Mt Williamson, Pallet Mt, Will Thrall Peak & Pleasantview Ridge
Trip details are given here.
Meetup Link here
My photos here
Well, this turned out more dramatic than expected – more ways than one, and some better than others. The original plan was to do a loop including part of the Burkhart trail south, and taking the PCT back to the trailhead. But since that part of the PCT was closed to save the toads (or frogs?), had to come up with another plan. Simplest was to just do an out-and-back, and most people seemed to like that idea. I did as it would allow us to split off in groups at times knowing we would all meet up more easily.
However, the change in plans added a bit more elevation gain, but more importantly, cut off the mileage by about 4 miles. This lead to an increased steepness. And if you’ve hiked the Pleasant View Ridge (PVR), you know what the roller-coaster action of steep up and downs feels like!
The first unexpected event occured about 5 min after leaving the trailhead, as it was clear one new hiker bit off a bit more than she could chew on taking on this hike. Debate on what ‘should’ be done can clearly start at this point. I went back with keys and suggested that she should go back, which would entail waiting quite a while. I told her there was no way she would complete the hike and I didn’t want her going up on that ridge alone. She said she still wanted to hike some of the trail, so I suggested staying on the maintained trail but not going past. I also gave her a walkie, and so off we went. More on this later.
Back to the hike. More surprise, this time positive, was the unexpected clean air and views that we received.
We could actually see some of the snow-capped Sierras (left of center) which I would never expect to see from the San Gabriels
The trail up to Williamson had good steady grade which we had no problem with. We then continued past the false summit and on toward the first peak of the day and onward.
Looking northwest toward Pallett (right) and Will Thrall (left).
We began the roller-coaster ride, over a bump north of Williamson, then veered westerly on the ridge down toward the saddle before Pallett. This part of the ridge was easily the hardest to follow the use-trail. First, there was an off-shoot use trail that veered off to another ridge (I guess Goodykoontz) to avoid, and then on the ridge descent there were several paths to take. Of course as long as you follow the ridge, there is no problem.
Up to Pallett came the first steep ascent, though Pallett itself is quite flat.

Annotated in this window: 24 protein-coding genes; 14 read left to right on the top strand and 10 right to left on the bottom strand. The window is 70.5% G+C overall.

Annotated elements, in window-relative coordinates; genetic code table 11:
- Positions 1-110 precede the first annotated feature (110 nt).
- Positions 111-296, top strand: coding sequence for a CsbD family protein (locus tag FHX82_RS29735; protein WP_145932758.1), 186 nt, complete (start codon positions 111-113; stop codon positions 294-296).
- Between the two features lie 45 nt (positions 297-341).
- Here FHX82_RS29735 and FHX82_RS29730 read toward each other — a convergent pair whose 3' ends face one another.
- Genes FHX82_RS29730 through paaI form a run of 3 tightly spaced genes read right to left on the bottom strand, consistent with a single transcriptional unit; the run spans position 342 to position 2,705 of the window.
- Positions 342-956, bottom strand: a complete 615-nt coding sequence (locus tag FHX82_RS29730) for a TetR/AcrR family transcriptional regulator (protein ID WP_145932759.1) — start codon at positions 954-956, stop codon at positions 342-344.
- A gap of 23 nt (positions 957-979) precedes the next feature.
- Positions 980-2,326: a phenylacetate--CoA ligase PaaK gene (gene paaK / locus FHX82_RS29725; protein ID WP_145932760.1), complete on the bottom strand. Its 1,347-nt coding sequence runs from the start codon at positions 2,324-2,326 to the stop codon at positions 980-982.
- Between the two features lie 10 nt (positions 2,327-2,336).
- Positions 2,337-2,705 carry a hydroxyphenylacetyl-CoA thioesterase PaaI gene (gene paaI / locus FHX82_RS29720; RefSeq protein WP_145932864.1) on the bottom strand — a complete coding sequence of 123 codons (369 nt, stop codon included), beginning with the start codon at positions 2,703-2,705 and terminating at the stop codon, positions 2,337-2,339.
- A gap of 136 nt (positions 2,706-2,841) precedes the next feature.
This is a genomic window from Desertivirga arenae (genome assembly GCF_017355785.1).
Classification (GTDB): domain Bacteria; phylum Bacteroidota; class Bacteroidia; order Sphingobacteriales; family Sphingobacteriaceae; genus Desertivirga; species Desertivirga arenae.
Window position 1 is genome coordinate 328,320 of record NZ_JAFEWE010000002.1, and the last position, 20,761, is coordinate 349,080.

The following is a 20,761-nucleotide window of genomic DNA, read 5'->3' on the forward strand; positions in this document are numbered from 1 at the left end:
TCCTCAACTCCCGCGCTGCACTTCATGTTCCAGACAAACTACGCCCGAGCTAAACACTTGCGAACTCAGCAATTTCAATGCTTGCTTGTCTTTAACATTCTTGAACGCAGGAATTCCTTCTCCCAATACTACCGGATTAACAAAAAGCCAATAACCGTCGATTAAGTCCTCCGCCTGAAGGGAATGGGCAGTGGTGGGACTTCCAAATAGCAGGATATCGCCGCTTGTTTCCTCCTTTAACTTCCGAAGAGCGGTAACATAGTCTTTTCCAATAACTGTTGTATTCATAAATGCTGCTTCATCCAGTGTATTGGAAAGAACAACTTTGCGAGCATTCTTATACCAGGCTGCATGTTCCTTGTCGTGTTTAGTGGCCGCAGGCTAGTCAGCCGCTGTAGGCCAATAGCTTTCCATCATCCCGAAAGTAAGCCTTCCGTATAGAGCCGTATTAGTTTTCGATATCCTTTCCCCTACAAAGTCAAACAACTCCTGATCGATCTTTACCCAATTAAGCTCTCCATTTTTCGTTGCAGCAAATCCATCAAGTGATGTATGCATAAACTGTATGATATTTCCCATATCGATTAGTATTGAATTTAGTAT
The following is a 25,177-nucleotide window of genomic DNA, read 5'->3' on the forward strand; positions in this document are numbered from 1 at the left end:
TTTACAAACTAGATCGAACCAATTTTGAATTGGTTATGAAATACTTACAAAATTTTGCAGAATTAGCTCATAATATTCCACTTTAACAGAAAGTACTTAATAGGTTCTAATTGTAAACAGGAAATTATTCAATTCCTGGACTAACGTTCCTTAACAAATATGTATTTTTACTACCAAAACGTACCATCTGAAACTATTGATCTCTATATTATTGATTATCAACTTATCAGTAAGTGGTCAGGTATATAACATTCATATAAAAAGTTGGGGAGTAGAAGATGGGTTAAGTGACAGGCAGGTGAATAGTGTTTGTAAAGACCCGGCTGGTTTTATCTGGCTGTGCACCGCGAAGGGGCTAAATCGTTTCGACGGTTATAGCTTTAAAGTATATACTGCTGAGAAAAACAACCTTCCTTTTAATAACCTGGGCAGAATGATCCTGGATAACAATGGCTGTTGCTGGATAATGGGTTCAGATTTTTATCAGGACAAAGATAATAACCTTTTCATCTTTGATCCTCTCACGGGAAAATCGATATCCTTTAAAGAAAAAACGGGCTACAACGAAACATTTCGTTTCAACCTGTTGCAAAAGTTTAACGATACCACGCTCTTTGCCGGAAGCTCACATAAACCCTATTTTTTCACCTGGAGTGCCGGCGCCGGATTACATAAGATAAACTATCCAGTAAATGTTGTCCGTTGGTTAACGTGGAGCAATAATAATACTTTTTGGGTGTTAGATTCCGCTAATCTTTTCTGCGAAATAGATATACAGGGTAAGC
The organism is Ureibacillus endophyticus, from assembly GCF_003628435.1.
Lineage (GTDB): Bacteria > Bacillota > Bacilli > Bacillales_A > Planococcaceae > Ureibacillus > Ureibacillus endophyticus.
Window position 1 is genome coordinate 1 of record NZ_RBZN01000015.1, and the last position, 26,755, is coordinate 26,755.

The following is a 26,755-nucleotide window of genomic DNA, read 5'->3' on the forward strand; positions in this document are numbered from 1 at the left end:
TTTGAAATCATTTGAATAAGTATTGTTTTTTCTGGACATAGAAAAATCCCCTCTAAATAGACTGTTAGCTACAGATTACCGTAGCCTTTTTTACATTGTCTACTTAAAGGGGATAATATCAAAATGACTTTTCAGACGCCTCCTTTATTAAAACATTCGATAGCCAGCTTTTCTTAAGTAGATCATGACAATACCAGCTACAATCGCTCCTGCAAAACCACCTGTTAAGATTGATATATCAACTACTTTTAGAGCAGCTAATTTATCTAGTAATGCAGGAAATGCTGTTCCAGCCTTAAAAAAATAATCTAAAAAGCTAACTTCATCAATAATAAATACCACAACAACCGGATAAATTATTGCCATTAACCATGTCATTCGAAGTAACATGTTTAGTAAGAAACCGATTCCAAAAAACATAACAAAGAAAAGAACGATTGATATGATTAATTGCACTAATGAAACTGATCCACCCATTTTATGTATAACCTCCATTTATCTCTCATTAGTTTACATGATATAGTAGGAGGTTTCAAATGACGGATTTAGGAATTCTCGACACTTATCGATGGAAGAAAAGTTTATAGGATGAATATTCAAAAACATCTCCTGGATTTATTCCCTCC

We continued down the western side of Pallett, hit Burkhart saddle, and began the steep ascent to Will Thrall. Again the area has gotten enough usage that the use-trail was quite reasonable to follow with steady elevation gain.
After hitting Thrall, a few of us continued onward to the higher bump to the northwest along the ridge. This was a good choice, as we got to hit another Pallett!
And there were better views of the desert & Devil’s Punchbowl
Back on Thrall for a break:
Now, on the way back, we had to deal with all those steep descents that now turned into ascents, so there was still about another 2000 ft gain to be had. Now there wasn’t as much worry about following the ridge as much as keeping the legs moving. But after a few hours we were on our way by Williamson.
There was a lot of desert to see:
We started the hike at 9 am and got back at 4. The hiker who had only gone up part of the trail had turned around and went back, and hitchhiked a ride; however, we did not know. I was in contact with her for the first part of the hike, but I think when we were over by Will Thrall I wasn’t getting in touch with her, so she couldn’t tell me she was leaving.
So on the way back I am not getting a response from her (since she has left) and of course get down to the trailhead and she isn’t there. Other hikers on the trail said they saw her on her way down while they were going up which was good, but still we couldn’t verify that she had gotten a ride or somehow was still on the trail.
Long story short, this turned into a slight event culminating in me yelling at a NF ranger as he refused to answer my questions about the trail (more about the trail coming from Islip) and instead repeatedly telling me that I should have stayed with the hiker. Which he had said before and I acknowledged, but now was just not being helpful…
I’m sure others will chime in with similar thoughts as the ranger, but it all goes back to the same sort of debates on how to handle these situations. In the end I can’t make anyone sit down and not hike, and wait. There is some level of personal responsibility, these hikers know that. And I state it on the events. And I’ll provide the means to make sure they can communicate and stay on the trail, but still nothing is a sure as staying with the hiker. If it comes to that, then I would just as well block off the hikes. Takes too much time to regulate, but just let people go on them that I know, and only new ones who are adamant they can do it. Otherwise, I just wouldn’t lead the hikes.
In other news, the forest rangers have turned from unreliable to antagonistic. Great. Before they would just lie about Heaton Flat flooding and Cucamonga being iced over, to now refusing to answer my questions about a trail while giving an ethics lecture. Oh and not surprisingly, the hikers who got rescued last week had checked the weather alright – by asking a ranger that morning.
But hey, can’t get too upset with views like this!
5000-5500 ft gain in 12 miles!
This entry was posted on Monday, November 10th, 2008 at 1:31 pm and is filed under Trip Report. You can follow any responses to this entry through the RSS 2.0 feed. You can leave a response, or trackback from your own site.